doveandcoyote

65d

having an invisible disability sucks sometimes. rant incoming on accessibility.

today is another day of emailing a standing-only venue to ask if they can stick a bar stool or something in a corner for me so i don’t (a) faint in the middle of a show or (b) get trampled by all of the standing people.
i’ve had wonderfully accomodating venues, but this one has no disabled seating section whatsoever and no mention of ada or anything in that vein on their website - i’m just emailing the venue with a sincere plea. i don’t know what i’ll do if they say no - not go? risk sitting on the floor and hope no one steps on me?
for me, the worst part is the line for doors. if it’s still, i can sit, but if it’s a slow shuffle forwards i am genuinely incapable of standing in the line. i feel like such a jerk walking past the line for doors to tell whatever security guard’s at the front that i need my seat, especially because i’m sure that to everyone else it looks like someone perfectly healthy (lol) just skipping the line.
have anyone else dealt with this? mostly looking for commiseration, but if anyone has any helpful advice i won’t say no.

acute lethargy

Lethargy

Recurrent Syncope

Dizziness

Postural Orthostatic Tachycardia Syndrome (POTS)

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  • Emmma

    65d

    I threw myself into a severe MG flair trying to stand in line and during a standing only concert. I felt tired but fine during, but the next day I could barely breathe I was so exhausted.

  • Emmma

    65d

    If you ever want to commiserate even further your more than welcome to message me we have a lot of symptoms in common!

    • Llynciani

      51d

      Same here... to both of you.

  • kateafranklin

    65d

    curious to hear how this works out for you. Hoping for the best.

    • doveandcoyote

      64d

      thank you! venue emailed back - they have ~12 first-come-first-setve ada seats and offered to refund my general admission ticket if i bought a balcony ticket (which costs more). sigh. it’s better than nothing, but not actually in ada compliance.

      -1

      • doveandcoyote

        64d

        *serve

      • kateafranklin

        56d

        dang, that’s intense. I’m sorry this is happening. Hopefully this works out. Keep me updated. I’m here for you!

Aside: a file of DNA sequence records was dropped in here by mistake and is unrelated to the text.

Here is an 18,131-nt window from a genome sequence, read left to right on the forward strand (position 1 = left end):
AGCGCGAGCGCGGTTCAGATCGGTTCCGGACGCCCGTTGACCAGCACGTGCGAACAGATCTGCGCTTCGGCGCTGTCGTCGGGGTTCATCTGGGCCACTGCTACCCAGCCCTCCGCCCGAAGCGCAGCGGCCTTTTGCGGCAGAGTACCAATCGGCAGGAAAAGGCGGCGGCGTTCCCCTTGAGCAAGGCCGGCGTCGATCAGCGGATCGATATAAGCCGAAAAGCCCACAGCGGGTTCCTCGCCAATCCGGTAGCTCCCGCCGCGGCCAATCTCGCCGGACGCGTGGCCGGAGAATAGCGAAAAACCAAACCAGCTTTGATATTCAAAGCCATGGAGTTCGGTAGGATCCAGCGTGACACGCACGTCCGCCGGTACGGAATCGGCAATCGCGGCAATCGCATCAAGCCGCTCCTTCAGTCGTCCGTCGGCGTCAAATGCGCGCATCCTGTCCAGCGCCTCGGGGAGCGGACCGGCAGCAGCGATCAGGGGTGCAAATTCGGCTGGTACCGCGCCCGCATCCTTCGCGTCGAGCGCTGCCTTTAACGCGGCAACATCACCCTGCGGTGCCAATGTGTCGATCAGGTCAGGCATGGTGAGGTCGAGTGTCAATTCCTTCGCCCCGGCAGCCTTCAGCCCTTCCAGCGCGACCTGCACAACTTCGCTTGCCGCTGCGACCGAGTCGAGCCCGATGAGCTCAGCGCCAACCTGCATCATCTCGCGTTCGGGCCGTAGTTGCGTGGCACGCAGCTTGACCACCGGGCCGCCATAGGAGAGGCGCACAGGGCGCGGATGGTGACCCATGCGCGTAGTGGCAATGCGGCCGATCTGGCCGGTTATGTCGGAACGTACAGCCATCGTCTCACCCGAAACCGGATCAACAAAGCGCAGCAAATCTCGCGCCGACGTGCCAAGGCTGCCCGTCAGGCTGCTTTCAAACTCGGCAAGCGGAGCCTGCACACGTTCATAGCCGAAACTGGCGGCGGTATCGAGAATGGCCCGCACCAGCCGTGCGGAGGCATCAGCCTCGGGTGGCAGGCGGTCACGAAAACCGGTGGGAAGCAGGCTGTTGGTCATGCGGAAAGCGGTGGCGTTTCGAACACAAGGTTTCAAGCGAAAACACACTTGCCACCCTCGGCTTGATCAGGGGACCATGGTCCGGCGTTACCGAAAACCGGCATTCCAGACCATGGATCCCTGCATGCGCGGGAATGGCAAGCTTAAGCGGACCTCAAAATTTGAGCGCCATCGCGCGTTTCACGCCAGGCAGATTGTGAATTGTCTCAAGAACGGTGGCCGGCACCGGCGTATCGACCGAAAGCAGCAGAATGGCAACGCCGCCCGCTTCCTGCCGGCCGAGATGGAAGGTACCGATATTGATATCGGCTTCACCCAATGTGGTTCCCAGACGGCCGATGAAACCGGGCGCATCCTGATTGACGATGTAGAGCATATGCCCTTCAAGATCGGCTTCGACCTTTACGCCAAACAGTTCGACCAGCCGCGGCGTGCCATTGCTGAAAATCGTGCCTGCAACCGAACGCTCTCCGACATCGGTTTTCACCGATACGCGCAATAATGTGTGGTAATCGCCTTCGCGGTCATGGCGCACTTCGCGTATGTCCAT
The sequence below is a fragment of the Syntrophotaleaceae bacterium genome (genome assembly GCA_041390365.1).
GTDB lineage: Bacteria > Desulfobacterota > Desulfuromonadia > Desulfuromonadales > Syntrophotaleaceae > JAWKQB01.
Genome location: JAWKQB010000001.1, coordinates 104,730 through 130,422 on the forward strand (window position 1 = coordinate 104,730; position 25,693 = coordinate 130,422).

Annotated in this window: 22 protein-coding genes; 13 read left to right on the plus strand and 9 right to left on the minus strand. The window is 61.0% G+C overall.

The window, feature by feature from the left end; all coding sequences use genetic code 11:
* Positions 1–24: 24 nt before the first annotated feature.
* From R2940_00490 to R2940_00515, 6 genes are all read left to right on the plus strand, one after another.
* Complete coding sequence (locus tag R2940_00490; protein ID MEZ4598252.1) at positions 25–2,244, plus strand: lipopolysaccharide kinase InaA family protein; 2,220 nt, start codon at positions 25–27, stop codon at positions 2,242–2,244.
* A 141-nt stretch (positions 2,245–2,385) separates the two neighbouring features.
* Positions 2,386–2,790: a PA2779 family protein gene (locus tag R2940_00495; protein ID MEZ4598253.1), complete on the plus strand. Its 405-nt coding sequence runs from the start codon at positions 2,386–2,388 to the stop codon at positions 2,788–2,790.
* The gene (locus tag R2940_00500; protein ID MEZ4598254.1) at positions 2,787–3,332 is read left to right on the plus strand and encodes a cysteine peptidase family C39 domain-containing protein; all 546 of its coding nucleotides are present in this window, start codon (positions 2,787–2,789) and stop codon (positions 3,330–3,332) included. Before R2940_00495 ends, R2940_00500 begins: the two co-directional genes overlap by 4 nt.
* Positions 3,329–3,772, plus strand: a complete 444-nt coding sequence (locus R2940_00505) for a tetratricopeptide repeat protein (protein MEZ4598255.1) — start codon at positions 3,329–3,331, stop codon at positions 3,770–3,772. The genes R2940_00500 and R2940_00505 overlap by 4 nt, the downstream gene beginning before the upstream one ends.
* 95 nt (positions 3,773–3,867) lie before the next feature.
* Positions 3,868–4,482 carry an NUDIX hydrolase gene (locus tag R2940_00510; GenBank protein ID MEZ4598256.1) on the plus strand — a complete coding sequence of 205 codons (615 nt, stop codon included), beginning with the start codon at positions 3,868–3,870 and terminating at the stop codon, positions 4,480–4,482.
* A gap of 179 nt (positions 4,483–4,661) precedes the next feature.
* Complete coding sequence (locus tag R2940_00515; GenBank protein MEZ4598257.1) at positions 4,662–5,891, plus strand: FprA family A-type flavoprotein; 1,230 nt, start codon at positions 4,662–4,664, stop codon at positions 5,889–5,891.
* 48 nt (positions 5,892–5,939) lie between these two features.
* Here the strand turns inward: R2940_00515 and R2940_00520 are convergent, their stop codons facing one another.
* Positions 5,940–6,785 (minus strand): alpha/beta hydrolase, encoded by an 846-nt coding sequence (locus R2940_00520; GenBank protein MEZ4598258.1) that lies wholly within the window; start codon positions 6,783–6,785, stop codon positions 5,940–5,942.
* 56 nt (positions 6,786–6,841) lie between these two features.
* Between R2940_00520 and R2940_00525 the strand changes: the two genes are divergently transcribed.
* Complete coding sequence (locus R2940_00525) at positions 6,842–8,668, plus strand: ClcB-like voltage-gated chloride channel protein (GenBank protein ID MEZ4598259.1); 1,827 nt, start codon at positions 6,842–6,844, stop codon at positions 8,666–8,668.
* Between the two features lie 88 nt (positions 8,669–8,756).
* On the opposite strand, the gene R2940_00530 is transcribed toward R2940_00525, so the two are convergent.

• MedievalAbsurdist

    64d

    Concerts and live music were my life for a very long time. I've learned that doctors notes can help, as can befriending security if you can. Does leaning help you? I just went to a show and leaned against the wall the whole time lol.

    • doveandcoyote

      64d

      last show i tried leaning on the barrier as the outdoor venue lacked seating. i managed, but it was definitely dicey at the end even though it was a shorter set. this is a new venue to me, so it’d have to be instant friendship with security lol

  • TunaGoon

    63d

    You may be able to be let in a different door or early so you don't have to do the skipping in front of everyone. Also, I'm now 28 but last concert I went to I was 21 and I took a walker with a seat built in and put on some of my leg braces. Its a shame that we have to but sometimes you can help yourself and others to understand by just being more visible.

  • inspainwithoutthes

    63d

    I know it’s a big step but using a rollator/walker might be your safest bet. Sometimes bringing some visibility to it isn’t a bad thing and can help you get the necessary accommodations without that unreasonable guilt people put on us for looking healthy but being disabled! A note from a doctor might help too depending on the venue. The important part tho is that you’re safe and able to enjoy yourself at the same time!

    • kateafranklin

      56d

      thank you, I just don’t have space in my apartment but I will totally have to make space to bring my walker here

      • SmileySnail

        51d

        if it helps, they make canes with fold-out legs and a seat, might save space if you need it primarily for those long standing-times

  • pippydogduo

    28d

    I have accommodations at school where I'm allowed to skip in front of lines because I physically can't stand for that long, but I hate doing it because I feel like such an asshole

  • ChronicIllnessBabe

    27d

    I make sure to have an extra fold-away cane in my purse or car for situations like this. I use my wheelchair but I can’t move it on my own or get it in/out of vehicles so I only use that when I have another person with me to help. Often I’m not with people I can feel comfortable asking to help me with my large wheelchair so I bring my cane. Having a cane always seems to give people a better impression that I AM disabled, despite being a “conventionally attractive” young-looking female (I’m 30 but because of EDS I look younger).

  • 55isMe

    26d

    I gave up on any of that completely. Even sitting upright is not good. Then elevators or stairs are all stoppers too. Im barely put stores back in my mix. Im very limited to ones that i will visit. Kohls got me last time i tried a driveup pickup. Found out that they cancelled that service without notice. They put lockers at the back of the store. They found out that I'm not afraid to just sit on the floor when i need. Needless, to say, they went and got my order for me.

☝ This content is generated by our users and it is not a substitute for professional medical advice. Please consult with your physician before making any medical decision

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